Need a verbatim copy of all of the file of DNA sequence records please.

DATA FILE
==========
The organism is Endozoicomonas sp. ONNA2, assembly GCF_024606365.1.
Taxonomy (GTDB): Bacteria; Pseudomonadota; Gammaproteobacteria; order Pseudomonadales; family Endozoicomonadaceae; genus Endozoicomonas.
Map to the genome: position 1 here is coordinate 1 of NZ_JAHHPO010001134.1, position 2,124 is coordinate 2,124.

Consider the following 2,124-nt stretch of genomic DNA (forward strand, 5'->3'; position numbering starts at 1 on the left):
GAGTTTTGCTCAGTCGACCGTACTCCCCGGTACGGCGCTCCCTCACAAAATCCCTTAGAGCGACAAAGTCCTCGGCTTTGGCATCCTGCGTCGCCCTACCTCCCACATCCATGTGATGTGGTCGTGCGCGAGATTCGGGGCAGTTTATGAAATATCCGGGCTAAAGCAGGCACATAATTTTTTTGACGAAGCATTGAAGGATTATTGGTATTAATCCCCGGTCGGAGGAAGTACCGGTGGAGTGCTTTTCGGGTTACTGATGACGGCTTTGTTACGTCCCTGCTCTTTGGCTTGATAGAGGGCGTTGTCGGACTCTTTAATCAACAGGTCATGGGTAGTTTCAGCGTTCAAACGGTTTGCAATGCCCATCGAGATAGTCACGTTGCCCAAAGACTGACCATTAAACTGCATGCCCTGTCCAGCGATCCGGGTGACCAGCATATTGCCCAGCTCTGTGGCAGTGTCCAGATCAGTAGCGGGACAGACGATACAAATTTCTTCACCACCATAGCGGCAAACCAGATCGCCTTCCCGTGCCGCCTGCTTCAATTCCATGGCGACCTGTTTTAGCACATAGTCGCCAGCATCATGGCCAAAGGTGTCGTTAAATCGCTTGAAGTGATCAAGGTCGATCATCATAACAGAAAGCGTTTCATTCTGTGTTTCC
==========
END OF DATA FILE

The organism is Endozoicomonas sp. ONNA2, assembly GCF_024606365.1.
Taxonomy (GTDB): Bacteria; Pseudomonadota; Gammaproteobacteria; order Pseudomonadales; family Endozoicomonadaceae; genus Endozoicomonas.
Map to the genome: position 1 here is coordinate 1 of NZ_JAHHPO010001134.1, position 2,124 is coordinate 2,124.

Consider the following 2,124-nt stretch of genomic DNA (forward strand, 5'->3'; position numbering starts at 1 on the left):
GAGTTTTGCTCAGTCGACCGTACTCCCCGGTACGGCGCTCCCTCACAAAATCCCTTAGAGCGACAAAGTCCTCGGCTTTGGCATCCTGCGTCGCCCTACCTCCCACATCCATGTGATGTGGTCGTGCGCGAGATTCGGGGCAGTTTATGAAATATCCGGGCTAAAGCAGGCACATAATTTTTTTGACGAAGCATTGAAGGATTATTGGTATTAATCCCCGGTCGGAGGAAGTACCGGTGGAGTGCTTTTCGGGTTACTGATGACGGCTTTGTTACGTCCCTGCTCTTTGGCTTGATAGAGGGCGTTGTCGGACTCTTTAATCAACAGGTCATGGGTAGTTTCAGCGTTCAAACGGTTTGCAATGCCCATCGAGATAGTCACGTTGCCCAAAGACTGACCATTAAACTGCATGCCCTGTCCAGCGATCCGGGTGACCAGCATATTGCCCAGCTCTGTGGCAGTGTCCAGATCAGTAGCGGGACAGACGATACAAATTTCTTCACCACCATAGCGGCAAACCAGATCGCCTTCCCGTGCCGCCTGCTTCAATTCCATGGCGACCTGTTTTAGCACATAGTCGCCAGCATCATGGCCAAAGGTGTCGTTAAATCGCTTGAAGTGATCAAGGTCGATCATCATAACAGAAAGCGTTTCATTCTGTGTTTCC